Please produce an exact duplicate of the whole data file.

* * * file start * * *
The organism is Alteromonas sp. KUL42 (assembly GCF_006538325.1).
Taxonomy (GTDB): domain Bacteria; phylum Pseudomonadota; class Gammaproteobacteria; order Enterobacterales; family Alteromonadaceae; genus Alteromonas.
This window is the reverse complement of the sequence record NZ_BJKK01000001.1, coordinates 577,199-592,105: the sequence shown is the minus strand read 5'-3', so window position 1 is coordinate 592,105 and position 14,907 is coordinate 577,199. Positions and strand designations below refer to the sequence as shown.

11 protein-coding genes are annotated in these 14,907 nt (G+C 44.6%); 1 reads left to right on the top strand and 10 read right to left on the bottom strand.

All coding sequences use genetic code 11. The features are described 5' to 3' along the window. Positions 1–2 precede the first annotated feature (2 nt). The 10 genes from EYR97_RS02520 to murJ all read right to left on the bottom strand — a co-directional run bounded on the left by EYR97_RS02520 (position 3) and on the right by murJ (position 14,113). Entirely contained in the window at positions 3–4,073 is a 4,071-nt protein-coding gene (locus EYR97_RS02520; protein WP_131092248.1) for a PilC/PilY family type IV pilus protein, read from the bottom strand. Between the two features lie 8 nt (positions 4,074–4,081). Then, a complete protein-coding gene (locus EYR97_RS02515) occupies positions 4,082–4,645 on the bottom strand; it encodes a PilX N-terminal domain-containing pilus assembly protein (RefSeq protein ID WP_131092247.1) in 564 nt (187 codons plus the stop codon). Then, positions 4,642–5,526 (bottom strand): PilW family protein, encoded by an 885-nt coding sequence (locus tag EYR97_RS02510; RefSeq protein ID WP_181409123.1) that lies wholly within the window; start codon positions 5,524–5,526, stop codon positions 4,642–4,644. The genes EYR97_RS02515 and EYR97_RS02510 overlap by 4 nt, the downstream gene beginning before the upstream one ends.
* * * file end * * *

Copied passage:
The organism is Alteromonas sp. KUL42 (assembly GCF_006538325.1).
Taxonomy (GTDB): domain Bacteria; phylum Pseudomonadota; class Gammaproteobacteria; order Enterobacterales; family Alteromonadaceae; genus Alteromonas.
This window is the reverse complement of the sequence record NZ_BJKK01000001.1, coordinates 577,199-592,105: the sequence shown is the minus strand read 5'-3', so window position 1 is coordinate 592,105 and position 14,907 is coordinate 577,199. Positions and strand designations below refer to the sequence as shown.

11 protein-coding genes are annotated in these 14,907 nt (G+C 44.6%); 1 reads left to right on the top strand and 10 read right to left on the bottom strand.

All coding sequences use genetic code 11. The features are described 5' to 3' along the window. Positions 1–2 precede the first annotated feature (2 nt). The 10 genes from EYR97_RS02520 to murJ all read right to left on the bottom strand — a co-directional run bounded on the left by EYR97_RS02520 (position 3) and on the right by murJ (position 14,113). Entirely contained in the window at positions 3–4,073 is a 4,071-nt protein-coding gene (locus EYR97_RS02520; protein WP_131092248.1) for a PilC/PilY family type IV pilus protein, read from the bottom strand. Between the two features lie 8 nt (positions 4,074–4,081). Then, a complete protein-coding gene (locus EYR97_RS02515) occupies positions 4,082–4,645 on the bottom strand; it encodes a PilX N-terminal domain-containing pilus assembly protein (RefSeq protein ID WP_131092247.1) in 564 nt (187 codons plus the stop codon). Then, positions 4,642–5,526 (bottom strand): PilW family protein, encoded by an 885-nt coding sequence (locus tag EYR97_RS02510; RefSeq protein ID WP_181409123.1) that lies wholly within the window; start codon positions 5,524–5,526, stop codon positions 4,642–4,644. The genes EYR97_RS02515 and EYR97_RS02510 overlap by 4 nt, the downstream gene beginning before the upstream one ends.